The government should spend tons of money on travel, says travel industry


Government meetings: So much more efficient than private ones! (US Travel Association)

The government meetings business is in a tough spot these days. After a 2012 scandal over the General Services Administration spending millions on lavish Las Vegas conferences, and another involving the Internal Revenue Service, the Obama administration passed tough new rules capping travel and lodging expenses, forcing agencies to send fewer staffers to conferences and sometimes pull out all together. You can understand why the president reacted so quickly: $16 muffins, even when they turn out to not exist, are the kind of thing that undermine the public's faith in government (and make people less willing to pay their taxes).

Well, according to the U.S. Travel Association, they should probably just not worry about it so much. Meetings are not only great for collaboration and coordination, the highly effective trade group argues in a new report, but also a significant contribution to the economy: 343,800 jobs, and a total economic impact of $24.4 billion in 2011. All for just $17.87 billion in direct spending — only 0.2 percent of the federal budget! Oh, and government meetings also create $5.5 billion in tax revenue — they're basically paying for themselves!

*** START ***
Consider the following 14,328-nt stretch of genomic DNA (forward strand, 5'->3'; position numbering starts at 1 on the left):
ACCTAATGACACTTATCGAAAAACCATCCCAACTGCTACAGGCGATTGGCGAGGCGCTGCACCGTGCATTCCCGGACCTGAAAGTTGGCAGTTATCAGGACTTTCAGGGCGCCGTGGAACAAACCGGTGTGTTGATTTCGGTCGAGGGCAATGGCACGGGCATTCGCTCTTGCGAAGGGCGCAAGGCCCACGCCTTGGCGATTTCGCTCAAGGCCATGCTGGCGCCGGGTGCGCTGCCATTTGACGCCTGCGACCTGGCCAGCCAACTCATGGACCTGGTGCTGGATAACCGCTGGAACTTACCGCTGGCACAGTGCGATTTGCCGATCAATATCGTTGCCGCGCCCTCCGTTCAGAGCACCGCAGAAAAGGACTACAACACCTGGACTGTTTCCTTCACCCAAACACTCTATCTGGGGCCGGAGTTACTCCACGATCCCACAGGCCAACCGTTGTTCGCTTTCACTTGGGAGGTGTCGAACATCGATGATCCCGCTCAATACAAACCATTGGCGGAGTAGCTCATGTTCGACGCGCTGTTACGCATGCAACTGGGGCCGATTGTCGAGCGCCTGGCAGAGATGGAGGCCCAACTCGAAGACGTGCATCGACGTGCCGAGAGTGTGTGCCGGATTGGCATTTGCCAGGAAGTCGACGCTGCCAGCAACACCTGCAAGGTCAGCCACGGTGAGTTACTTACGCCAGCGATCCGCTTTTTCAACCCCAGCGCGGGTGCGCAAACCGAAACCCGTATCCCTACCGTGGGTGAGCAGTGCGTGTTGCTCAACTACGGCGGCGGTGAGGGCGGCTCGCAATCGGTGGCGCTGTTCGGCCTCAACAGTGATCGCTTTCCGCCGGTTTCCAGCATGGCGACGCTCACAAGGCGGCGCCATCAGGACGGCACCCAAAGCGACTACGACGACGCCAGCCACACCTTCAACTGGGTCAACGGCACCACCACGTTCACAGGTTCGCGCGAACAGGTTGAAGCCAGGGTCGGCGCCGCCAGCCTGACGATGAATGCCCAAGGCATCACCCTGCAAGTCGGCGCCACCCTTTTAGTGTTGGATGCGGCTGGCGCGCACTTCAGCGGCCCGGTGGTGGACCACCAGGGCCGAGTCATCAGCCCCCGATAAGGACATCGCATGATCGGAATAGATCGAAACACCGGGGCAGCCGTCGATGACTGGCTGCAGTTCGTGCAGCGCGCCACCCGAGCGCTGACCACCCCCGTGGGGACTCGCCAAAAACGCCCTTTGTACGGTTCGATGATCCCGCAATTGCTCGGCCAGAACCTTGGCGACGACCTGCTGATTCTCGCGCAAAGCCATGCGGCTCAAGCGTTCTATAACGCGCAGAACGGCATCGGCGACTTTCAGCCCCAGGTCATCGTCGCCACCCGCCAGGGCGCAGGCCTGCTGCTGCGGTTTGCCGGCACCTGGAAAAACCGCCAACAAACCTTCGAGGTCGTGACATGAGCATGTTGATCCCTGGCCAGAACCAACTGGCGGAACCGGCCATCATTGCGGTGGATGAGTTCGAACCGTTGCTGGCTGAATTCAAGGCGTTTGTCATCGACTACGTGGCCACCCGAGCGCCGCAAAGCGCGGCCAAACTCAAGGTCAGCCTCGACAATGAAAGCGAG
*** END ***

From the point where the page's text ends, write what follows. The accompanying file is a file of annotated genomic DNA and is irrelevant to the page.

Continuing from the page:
Clearly, there is some utility to bureaucrats getting out of the office, eating from buffets together and sitting on panels. The report outlines a few sad situations where the military canceled an occasion to talk about about health systems, and NASA and the Air Force sat out an international conference on space. It also polls government officials, who confirm that they really do like going to these things, and private sector folks who say it's helpful to have government people around at their functions.

The U.S. Travel Association's definition of valuable government spending, though, covers pretty much anything that pumps money into the economy. Somebody's getting employed by all those expensive muffins, after all (unless it's just corporate executives padding profit margins). File under: One man's stimulus is another man's waste.

Lydia DePillis is a reporter focusing on labor, business, and housing. She previously worked at The New Republic and the Washington City Paper. She's from Seattle.
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